Christy Nunns - At-Bristol volunteerFirstly, we catch up with Christy Nunns, an At-Bristol volunteer and former home-educated pupil, as he gives us the low down on what volunteering means to him and our visitors. Christy has been with us for a year now, having started in June last year, and has already clocked up 85 hours. Here's a little more about what he's been up to:


Q. Tell us a little bit about how you got involved with At-Bristol.
After being home-educated for most of my life, having used At-Bristol as a child, and with the intention of studying and working in science, one day I just decided to volunteer. I walked in and asked what I could do, and I’ve been here ever since!

Q. Why did you decide to volunteer and how long have you been doing it?
When I was much younger, and still home-educated, centres like At-Bristol (particularly At-Bristol) were extremely beneficial to me and my early education, as they encourage the freer, discovery-led way of thinking and learning that is so invaluable to kids, and that, for me, school did not provide.
One aspect of my visits to At-Bristol as a kid that has certainly stuck with me is being inspired by the red-shirted presenters, who all seemed so passionate and enthusiastic about science – as people should be! I intend to work in science after university (studying physics), and I’m sure At-Bristol played a part in that decision. My main reason for volunteering was simply to have the opportunity to don my own red shirt, and potentially provide some inspiration to the next generation of scientists.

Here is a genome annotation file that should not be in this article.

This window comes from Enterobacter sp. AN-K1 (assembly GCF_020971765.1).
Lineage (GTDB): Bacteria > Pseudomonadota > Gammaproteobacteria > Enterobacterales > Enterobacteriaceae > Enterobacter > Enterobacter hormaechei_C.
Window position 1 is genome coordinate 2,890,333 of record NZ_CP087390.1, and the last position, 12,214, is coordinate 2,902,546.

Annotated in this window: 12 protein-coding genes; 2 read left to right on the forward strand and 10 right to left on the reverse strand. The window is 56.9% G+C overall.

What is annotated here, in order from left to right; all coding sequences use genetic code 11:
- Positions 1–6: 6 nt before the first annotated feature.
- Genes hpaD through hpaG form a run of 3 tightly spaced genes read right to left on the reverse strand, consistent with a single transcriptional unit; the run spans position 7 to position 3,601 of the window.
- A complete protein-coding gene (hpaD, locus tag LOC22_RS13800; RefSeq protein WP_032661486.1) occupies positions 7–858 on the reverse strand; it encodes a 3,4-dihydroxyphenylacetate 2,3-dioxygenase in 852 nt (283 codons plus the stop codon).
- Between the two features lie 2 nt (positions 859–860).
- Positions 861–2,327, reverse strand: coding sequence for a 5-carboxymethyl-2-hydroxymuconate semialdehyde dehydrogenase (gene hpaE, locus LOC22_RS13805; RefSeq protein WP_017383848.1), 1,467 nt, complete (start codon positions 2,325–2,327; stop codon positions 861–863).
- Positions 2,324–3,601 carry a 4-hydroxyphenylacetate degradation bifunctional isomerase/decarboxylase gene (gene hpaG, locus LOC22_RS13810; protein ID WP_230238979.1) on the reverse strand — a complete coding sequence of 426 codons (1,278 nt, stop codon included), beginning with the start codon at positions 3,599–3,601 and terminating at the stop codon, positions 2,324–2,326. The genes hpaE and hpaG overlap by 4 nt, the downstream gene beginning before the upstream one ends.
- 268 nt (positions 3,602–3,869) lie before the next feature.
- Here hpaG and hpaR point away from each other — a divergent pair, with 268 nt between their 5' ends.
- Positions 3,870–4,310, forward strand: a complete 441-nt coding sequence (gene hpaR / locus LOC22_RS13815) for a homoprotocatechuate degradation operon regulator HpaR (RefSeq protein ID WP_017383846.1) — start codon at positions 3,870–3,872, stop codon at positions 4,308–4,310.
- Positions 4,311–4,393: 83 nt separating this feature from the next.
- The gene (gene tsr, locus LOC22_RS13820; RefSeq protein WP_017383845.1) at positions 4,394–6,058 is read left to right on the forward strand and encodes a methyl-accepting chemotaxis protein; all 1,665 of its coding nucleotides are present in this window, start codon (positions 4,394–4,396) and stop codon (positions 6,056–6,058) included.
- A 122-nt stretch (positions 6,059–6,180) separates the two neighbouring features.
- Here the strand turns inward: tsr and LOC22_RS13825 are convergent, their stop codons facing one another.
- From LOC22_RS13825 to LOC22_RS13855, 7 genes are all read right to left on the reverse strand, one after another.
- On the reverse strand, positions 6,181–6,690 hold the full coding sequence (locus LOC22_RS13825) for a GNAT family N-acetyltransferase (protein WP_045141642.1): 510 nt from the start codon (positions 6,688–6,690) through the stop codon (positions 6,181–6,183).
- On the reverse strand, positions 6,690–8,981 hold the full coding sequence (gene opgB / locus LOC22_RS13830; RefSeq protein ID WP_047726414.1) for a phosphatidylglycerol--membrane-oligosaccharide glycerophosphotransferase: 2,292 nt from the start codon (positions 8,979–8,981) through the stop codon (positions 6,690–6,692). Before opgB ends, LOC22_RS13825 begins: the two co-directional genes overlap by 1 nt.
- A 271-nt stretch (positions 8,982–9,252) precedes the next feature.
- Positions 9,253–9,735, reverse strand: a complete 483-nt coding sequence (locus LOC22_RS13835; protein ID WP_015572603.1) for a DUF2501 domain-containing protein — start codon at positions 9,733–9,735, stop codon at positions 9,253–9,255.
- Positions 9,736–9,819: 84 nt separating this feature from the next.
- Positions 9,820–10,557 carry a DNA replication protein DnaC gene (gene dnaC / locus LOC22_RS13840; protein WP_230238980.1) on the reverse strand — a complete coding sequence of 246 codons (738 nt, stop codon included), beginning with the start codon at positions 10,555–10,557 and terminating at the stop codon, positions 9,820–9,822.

I’ve been volunteering for nearly a year, and in that time I’ve volunteered over fifty hours; I don’t intend to stop anytime soon!

Q. How do you think that your own experiences have added to the Home Educator days?
Because I have “been through the system”, as it were; having been home-educated and “out of the loop”, and then returning to formal education for GCSEs, and finally onto A-levels and university, I can empathise with the difficulties that home-educators and their parents face (such as how to get qualifications). I have spoken to a number of parents on H.E. days whom I’ve reassured that it is possible to be home-educated and successful, and I think that my experience in that sense allows me to interact with home-educated visitors differently.

One of the things that makes home-educator days so interesting for me is the fact that each interaction is so different; the range of abilities in a single age range is unique to home-education, and always makes age-targeted workshops interesting. I also know from experience that the very same child who can’t sit still in a classroom may be at peace in the Planetarium, and the kid who doesn’t seem to pay attention to their teacher might give their undivided attention to a difficult group task in a more hands-on workshop.

Q. What are your plans now?
Currently, I’m studying A-levels in mathematics, physics and computing at college, and in October I plan to study physics at the University of Bristol.
Part of my desire to stay in Bristol for university is so that I can keep involved with At-Bristol and the people I have met through volunteering here.

To find out more about volunteering in At-Bristol, visit our volunteer page.